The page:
After the sermon, the church people were twice as friendly to Kooper as they’d ever been before: hugging him, shaking hands with the man who’d screamed fuckhead. It was a terrible slip on his part, and he attributed it afterward to the onset of a late-summer flu, which wound up keeping him in bed for three days after the incident. To have gone from such freedom to breakdown overnight seemed insane, and he returned to his earlier resolve to let things be. What kind of masochist yearned to feel more guilty? Getting up from his sickbed when the fever broke, he laid his picture-frame chain in the back of a drawer, demonstration of his will to move ahead. He went out walking and passed the house at the end of the block, and wished the owner would buy himself a curtain.
The weather turned autumnal, a new stately light fell on Dickens Street. At night you could see candles burning in the windows and hear the drums of a high-school marching band. On the radio, The Game had found its legs without Toluca. “What do you hear from her?” a party guest would occasionally ask. One of the boys, a comic-book geek named Julio, had lots of questions.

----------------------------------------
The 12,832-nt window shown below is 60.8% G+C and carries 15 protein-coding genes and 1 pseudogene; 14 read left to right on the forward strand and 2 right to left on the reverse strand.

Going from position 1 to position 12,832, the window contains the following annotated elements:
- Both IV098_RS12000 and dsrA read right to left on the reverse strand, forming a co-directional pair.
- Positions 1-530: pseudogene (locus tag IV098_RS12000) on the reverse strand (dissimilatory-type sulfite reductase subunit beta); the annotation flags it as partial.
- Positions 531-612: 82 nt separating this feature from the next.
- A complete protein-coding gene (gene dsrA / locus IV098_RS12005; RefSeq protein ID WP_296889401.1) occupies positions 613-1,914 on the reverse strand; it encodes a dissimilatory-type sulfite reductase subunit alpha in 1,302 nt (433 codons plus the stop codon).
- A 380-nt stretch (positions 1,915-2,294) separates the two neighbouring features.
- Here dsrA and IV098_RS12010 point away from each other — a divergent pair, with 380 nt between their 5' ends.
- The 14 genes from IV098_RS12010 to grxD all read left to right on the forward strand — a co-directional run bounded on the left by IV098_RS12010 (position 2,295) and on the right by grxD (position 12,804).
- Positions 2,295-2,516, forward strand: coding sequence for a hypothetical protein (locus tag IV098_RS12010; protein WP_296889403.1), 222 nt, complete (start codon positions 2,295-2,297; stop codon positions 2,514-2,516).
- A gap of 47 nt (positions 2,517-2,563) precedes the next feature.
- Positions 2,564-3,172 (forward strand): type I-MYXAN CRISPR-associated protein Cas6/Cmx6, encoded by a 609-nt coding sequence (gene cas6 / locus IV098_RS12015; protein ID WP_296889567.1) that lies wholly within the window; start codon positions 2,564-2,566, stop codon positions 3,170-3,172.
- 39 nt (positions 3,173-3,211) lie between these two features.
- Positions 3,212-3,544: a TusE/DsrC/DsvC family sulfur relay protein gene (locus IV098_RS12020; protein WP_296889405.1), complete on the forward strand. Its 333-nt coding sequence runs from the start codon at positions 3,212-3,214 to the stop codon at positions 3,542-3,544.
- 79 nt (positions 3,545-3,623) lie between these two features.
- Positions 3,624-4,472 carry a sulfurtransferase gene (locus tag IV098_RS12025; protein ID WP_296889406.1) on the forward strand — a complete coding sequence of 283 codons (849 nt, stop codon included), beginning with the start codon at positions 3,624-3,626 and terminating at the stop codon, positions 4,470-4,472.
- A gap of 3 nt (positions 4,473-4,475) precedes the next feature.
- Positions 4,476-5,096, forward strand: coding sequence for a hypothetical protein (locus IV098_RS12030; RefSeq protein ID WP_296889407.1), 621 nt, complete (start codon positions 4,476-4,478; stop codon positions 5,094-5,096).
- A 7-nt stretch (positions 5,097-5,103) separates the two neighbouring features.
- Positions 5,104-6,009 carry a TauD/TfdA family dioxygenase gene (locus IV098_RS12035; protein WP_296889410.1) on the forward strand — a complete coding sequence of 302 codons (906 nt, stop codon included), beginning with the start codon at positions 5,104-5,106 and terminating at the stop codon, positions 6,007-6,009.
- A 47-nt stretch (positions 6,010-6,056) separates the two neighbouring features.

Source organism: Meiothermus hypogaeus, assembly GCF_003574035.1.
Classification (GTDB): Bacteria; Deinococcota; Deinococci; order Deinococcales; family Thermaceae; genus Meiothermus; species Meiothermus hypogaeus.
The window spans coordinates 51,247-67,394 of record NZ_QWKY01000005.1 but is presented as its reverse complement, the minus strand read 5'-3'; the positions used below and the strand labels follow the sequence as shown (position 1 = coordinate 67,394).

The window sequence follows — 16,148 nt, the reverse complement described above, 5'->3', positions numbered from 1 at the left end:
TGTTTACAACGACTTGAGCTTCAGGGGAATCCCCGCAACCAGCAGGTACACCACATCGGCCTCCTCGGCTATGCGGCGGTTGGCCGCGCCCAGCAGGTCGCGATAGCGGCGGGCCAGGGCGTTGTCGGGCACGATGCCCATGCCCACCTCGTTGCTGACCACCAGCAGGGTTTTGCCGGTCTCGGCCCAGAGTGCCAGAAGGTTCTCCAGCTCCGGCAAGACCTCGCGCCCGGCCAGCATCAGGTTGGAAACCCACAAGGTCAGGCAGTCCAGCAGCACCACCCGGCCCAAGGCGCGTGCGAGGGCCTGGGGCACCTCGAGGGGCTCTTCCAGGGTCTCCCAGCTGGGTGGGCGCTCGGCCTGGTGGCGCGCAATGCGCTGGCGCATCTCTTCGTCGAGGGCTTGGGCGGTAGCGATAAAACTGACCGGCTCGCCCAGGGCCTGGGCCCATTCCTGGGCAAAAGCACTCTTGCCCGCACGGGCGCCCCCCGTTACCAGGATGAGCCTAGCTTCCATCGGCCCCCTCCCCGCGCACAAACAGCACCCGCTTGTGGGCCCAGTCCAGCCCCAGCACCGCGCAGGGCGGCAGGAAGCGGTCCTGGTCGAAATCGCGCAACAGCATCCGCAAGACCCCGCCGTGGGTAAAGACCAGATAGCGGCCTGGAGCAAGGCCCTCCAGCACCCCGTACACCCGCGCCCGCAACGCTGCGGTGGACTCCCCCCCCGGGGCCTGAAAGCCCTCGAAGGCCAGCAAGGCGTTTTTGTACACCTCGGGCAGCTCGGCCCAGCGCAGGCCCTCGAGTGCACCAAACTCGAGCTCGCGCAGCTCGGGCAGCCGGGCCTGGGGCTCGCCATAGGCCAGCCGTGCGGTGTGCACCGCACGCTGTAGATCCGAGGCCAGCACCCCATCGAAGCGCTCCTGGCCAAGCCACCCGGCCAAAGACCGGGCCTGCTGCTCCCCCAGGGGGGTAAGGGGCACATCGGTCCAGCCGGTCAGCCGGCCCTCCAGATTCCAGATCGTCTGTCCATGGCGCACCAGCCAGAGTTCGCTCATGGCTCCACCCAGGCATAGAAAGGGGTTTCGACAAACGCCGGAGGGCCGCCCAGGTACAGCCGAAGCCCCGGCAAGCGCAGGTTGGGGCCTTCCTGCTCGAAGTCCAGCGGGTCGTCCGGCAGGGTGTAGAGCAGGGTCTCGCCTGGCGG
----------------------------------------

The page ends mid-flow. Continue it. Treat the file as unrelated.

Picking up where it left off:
“No, they’re not father and daughter,” Carrie explained as if repeating a legend.
“Does Toluca know that?” the young man asked.
“But does Toluca know?”
To Tanner, on the phone with his long-ago girlfriend, it seemed senseless to argue now. Clearly she felt grief about the miscarriage. So he would live with the facts. At least he had stood up, belatedly, for the daughter he ought to have had. Surely something good would come of such an error of the heart.
But there seemed no way to tell Toluca the truth about his mistake—not in any terms that she’d value as much as his willingness to believe in a nobler untruth—and she cut him off when he tried.
“Imagination,” she told him. “We can be anything. You need a kid, I need a father figure. If you prove the facts to me one way or another you’ll kill it.”
Tanner listened—amazed, certainly, but not entirely disapproving. When you gave a very young person credit, her thoughts took on a frightening brilliance.
“I’m not insane,” she said. “I’m choosing how to live.” There it was: a sort of Game within The Game.
After finding separate apartments in Hollywood, the two started having dinner once a week, Wednesdays at the Apple Pan, Toluca texting her friends, Tanner silently chewing, sometimes prodding her to use a fork, as though they’d run out of dinner talk eight or nine years before and his day job consisted of having his soul sucked out through his eye sockets.